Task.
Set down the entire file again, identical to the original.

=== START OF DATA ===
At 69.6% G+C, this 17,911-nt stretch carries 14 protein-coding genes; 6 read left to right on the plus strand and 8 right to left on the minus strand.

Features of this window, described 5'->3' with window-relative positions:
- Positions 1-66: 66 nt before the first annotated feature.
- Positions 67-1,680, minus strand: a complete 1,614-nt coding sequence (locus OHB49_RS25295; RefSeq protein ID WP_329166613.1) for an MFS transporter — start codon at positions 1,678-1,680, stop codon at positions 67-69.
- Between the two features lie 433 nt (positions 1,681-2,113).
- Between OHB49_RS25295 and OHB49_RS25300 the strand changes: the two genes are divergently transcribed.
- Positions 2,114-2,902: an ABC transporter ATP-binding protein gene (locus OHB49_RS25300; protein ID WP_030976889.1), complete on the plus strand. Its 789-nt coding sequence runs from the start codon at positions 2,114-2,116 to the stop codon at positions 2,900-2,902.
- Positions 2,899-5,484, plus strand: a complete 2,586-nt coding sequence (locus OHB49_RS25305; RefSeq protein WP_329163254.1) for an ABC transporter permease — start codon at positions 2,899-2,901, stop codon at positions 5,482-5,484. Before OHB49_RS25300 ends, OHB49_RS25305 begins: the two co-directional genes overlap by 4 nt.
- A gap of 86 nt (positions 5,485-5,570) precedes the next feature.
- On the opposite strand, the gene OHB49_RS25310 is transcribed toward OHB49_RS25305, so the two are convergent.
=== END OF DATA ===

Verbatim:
At 69.6% G+C, this 17,911-nt stretch carries 14 protein-coding genes; 6 read left to right on the plus strand and 8 right to left on the minus strand.

Features of this window, described 5'->3' with window-relative positions:
- Positions 1-66: 66 nt before the first annotated feature.
- Positions 67-1,680, minus strand: a complete 1,614-nt coding sequence (locus OHB49_RS25295; RefSeq protein ID WP_329166613.1) for an MFS transporter — start codon at positions 1,678-1,680, stop codon at positions 67-69.
- Between the two features lie 433 nt (positions 1,681-2,113).
- Between OHB49_RS25295 and OHB49_RS25300 the strand changes: the two genes are divergently transcribed.
- Positions 2,114-2,902: an ABC transporter ATP-binding protein gene (locus OHB49_RS25300; protein ID WP_030976889.1), complete on the plus strand. Its 789-nt coding sequence runs from the start codon at positions 2,114-2,116 to the stop codon at positions 2,900-2,902.
- Positions 2,899-5,484, plus strand: a complete 2,586-nt coding sequence (locus OHB49_RS25305; RefSeq protein WP_329163254.1) for an ABC transporter permease — start codon at positions 2,899-2,901, stop codon at positions 5,482-5,484. Before OHB49_RS25300 ends, OHB49_RS25305 begins: the two co-directional genes overlap by 4 nt.
- A gap of 86 nt (positions 5,485-5,570) precedes the next feature.
- On the opposite strand, the gene OHB49_RS25310 is transcribed toward OHB49_RS25305, so the two are convergent.